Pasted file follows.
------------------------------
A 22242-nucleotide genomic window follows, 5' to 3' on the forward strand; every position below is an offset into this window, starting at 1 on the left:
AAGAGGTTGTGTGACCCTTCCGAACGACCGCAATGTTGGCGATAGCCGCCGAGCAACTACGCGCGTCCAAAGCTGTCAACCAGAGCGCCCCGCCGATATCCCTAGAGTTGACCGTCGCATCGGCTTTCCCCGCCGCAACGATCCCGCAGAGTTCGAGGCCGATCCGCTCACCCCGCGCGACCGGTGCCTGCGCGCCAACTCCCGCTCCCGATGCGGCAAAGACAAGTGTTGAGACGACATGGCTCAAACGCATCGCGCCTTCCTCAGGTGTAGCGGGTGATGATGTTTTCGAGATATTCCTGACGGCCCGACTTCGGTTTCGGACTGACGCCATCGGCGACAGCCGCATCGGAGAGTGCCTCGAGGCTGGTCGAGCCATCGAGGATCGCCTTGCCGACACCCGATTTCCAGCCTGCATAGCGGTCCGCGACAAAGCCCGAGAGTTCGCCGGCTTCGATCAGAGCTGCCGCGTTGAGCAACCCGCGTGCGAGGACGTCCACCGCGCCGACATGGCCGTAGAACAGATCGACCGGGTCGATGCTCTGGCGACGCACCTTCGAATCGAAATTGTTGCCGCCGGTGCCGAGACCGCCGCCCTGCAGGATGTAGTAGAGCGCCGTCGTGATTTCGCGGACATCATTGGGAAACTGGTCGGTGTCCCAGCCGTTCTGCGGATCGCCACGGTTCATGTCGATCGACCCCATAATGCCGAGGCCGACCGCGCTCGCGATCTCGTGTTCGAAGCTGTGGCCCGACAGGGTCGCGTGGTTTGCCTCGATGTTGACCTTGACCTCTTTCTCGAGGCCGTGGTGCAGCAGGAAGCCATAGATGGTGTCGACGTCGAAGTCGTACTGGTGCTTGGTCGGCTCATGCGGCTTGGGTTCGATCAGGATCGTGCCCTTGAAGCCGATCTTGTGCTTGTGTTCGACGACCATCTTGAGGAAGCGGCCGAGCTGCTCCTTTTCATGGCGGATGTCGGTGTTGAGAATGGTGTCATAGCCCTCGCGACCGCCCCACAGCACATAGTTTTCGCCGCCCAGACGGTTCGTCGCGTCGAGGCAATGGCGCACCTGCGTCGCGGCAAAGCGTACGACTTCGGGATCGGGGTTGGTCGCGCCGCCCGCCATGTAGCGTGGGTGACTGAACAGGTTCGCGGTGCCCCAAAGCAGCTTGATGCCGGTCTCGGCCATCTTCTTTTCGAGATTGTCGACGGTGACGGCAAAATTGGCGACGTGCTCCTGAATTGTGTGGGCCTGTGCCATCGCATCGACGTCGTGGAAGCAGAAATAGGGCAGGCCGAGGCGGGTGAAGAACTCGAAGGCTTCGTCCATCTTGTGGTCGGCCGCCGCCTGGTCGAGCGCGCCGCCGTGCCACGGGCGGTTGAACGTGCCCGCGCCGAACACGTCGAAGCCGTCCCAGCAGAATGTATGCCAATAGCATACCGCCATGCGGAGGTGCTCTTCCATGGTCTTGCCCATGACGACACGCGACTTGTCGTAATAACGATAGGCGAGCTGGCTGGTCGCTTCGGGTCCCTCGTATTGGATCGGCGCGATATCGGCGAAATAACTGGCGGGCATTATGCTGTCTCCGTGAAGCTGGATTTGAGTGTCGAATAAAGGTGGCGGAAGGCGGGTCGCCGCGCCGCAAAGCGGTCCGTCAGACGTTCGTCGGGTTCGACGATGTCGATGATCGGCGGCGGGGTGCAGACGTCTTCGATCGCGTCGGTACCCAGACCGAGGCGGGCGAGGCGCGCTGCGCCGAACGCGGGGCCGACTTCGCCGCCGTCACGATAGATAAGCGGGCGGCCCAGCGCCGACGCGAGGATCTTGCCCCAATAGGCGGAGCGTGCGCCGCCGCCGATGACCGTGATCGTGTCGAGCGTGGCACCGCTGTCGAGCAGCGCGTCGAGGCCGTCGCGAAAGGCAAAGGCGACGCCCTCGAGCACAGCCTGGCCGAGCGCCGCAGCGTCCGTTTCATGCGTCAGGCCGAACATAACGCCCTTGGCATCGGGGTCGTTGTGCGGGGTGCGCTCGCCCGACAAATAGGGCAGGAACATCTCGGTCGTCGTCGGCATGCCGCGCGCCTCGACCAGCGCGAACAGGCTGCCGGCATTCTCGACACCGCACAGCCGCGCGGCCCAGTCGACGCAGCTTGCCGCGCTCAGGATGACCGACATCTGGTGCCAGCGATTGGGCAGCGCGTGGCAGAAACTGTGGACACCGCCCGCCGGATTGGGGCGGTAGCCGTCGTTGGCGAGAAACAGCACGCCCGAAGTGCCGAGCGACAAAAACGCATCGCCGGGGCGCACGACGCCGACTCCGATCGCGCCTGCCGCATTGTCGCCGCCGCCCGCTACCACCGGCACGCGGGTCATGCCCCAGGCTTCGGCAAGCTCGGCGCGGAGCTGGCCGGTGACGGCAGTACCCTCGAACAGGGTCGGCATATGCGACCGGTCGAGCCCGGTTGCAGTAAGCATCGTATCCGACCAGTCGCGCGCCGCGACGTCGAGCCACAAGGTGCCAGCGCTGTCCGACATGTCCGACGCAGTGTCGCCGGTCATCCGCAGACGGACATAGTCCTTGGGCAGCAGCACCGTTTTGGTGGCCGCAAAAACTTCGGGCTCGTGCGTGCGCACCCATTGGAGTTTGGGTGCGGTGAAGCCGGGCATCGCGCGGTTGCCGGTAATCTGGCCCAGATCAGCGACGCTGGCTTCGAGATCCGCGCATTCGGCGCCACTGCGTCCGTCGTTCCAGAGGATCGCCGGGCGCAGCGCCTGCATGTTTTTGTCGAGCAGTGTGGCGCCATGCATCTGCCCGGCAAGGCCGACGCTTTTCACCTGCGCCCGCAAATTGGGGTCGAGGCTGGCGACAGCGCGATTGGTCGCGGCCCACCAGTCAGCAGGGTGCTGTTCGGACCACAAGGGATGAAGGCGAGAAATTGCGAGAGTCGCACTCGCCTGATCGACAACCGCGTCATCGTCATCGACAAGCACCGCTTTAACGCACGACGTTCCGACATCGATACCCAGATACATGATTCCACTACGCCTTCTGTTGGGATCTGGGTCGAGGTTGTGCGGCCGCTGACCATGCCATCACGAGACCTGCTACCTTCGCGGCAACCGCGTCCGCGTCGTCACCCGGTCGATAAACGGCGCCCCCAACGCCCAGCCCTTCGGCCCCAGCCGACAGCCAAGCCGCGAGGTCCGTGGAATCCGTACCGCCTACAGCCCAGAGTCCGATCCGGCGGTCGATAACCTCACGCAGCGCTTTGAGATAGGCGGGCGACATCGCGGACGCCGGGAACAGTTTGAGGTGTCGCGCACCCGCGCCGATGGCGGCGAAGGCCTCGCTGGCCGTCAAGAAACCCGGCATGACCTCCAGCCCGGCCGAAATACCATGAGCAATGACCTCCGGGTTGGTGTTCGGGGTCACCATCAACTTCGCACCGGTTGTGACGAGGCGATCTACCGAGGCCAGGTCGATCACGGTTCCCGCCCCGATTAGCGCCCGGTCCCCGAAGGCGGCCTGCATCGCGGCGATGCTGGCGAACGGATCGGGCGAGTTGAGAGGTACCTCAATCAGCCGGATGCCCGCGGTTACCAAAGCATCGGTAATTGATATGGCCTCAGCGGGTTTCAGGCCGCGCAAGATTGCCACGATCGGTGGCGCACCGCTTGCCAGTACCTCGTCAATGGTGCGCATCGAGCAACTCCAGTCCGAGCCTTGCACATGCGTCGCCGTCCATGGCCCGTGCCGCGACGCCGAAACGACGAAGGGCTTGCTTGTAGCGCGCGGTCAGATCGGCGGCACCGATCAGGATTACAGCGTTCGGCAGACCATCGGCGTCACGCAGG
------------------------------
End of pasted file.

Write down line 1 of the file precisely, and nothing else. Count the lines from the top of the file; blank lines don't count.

A 22242-nucleotide genomic window follows, 5' to 3' on the forward strand; every position below is an offset into this window, starting at 1 on the left: